Where I Belong(5)

By: Claudia Connor



He passed maybe fifteen houses before he reached the entrance to the little beach community, went through the gate, and crossed the road to the restaurant. He found his thoughts wandering back to Charlotte. Does anyone call her Charlie? he mused, thinking he might like to. Then he had to laugh at himself.

He was almost thirty–two years old and acting like a preteen who’d just noticed his first pretty girl. Owen opened the door of the restaurant and looked around. He’d barely talked to her, shouldn't even be thinking about her or picturing the way she’d looked…

The thought died, because there across the restaurant, sitting right across from his sister and next to his nephew was Charlotte. If anything, she was prettier without the sun shining in his eyes. She wore a white sundress with tiny straps that left her shoulders bare.

Her thick wavy hair had dried to a lighter golden brown with even lighter highlights. It fell thick and long with just a hint of wave several inches past her shoulders. There was a little more color added to her face, not a lot, and something subtle and glossy on her pretty lips.

He made his way across the room, and when he got close enough, he saw that her eyes were brown—a warm, sweet melted-chocolate brown that matched her smile. He didn’t stumble, even if his heart thumped a beat out of step. And in that instant, he felt like someone had punched him in the chest.





Chapter 2



CHARLOTTE’S KNEE bounced under the table. Crap, crap, crap. Why had this seemed like an okay idea? The answer was it hadn’t. Owen’s sister, Trish, and cousin, Mia, had been so charming that afternoon. The entire group of women, including Owen’s mother, had been so inclusive when she’d gone back out after lunch. Then there’d been Kyle’s pleading blue eyes. “Come to dinner with me,” he’d begged. “Pleeease.” And she’d caved.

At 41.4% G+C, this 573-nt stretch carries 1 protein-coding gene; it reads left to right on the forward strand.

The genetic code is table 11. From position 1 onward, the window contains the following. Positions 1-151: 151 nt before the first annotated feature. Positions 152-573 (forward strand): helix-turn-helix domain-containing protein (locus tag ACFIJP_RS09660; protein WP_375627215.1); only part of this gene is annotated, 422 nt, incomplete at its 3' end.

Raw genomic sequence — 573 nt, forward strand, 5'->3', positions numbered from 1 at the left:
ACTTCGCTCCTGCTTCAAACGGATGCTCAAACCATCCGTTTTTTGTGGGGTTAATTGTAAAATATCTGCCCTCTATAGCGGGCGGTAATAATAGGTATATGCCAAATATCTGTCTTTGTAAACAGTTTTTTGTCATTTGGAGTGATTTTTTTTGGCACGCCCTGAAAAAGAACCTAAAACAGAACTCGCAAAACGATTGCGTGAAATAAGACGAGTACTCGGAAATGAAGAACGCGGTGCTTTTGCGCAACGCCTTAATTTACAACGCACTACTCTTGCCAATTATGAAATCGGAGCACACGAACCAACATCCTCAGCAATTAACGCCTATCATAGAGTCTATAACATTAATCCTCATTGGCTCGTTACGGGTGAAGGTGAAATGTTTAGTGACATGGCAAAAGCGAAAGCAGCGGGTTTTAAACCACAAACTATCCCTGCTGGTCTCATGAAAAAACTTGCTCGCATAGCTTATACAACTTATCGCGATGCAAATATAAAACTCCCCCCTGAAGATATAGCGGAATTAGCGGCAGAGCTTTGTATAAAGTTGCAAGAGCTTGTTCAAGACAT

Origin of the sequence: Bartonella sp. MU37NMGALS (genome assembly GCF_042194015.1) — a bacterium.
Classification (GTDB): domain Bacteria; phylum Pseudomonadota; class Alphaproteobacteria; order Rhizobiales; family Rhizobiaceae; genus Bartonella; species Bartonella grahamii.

Owen was right about the number of people. His parents, his aunt and uncle, his sister and her husband, his cousin and his wife… she counted ten adults—eleven, including her—plus five children. And every one of them was extremely interested in her. Where was she from? What did she do? The suspense of Owen showing up was killing her, and she envisioned herself back in her condo—couch, pajamas, book.

What the hell am I going to say?

‘Hi, I decided to come to dinner’? Okay. That would be a start, but… Would Owen think she was playing games? Saying no to him then showing up as a surprise? Something like that was so completely out of character for her, it was laughable. But he wouldn't know that.

Owen. All the air backed up in her lungs, and her leg came to a sudden halt as she watched him enter the restaurant, saw the minute he saw her. Heart stopping handsome and calmly confident, he strode straight toward her. His intense gaze held hers and a small smile tugged at his lips. In all honesty, caving to Kyle had been swift because a big part of her, the part that wasn't a ball of nerves, wanted to have dinner with Owen. Desperately.

What if he was only being polite? What if he invited someone else after I turned him down?

“Look who we found on the beach this afternoon,” his mother said.

“I see.” He raised an eyebrow at his cousin sitting at the other end of the table.

Amused, Colby Winters shrugged. “Don’t look at me.”

“I didn’t expect to see you,” Owen said, his attention back on her and a slow, easy smile spreading across his face. He took the last remaining seat at the end of the table, leaving the two of them to share the corner.

“Kyle asked her,” Trish said.

“Kyle, you sly dog.” He smiled at his nephew, who grinned back. “I guess he has better delivery than I do.”

“Really?” Trish shot them a curious glance down the table. “You mean you got shot down? And you shot him down?” She raised her brows and laughed. “That’s priceless. I knew I liked you, Charlotte.”

“I…” All eyes turned to her, including Owen’s, and her fingers curled around the napkin in her lap. “I wouldn’t say it like that. I just—”

“He wouldn’t take no for an answer,” Owen’s mother said, giving Charlotte the same grateful smile she’d given her when she’d accepted the pleading invite from her grandson.

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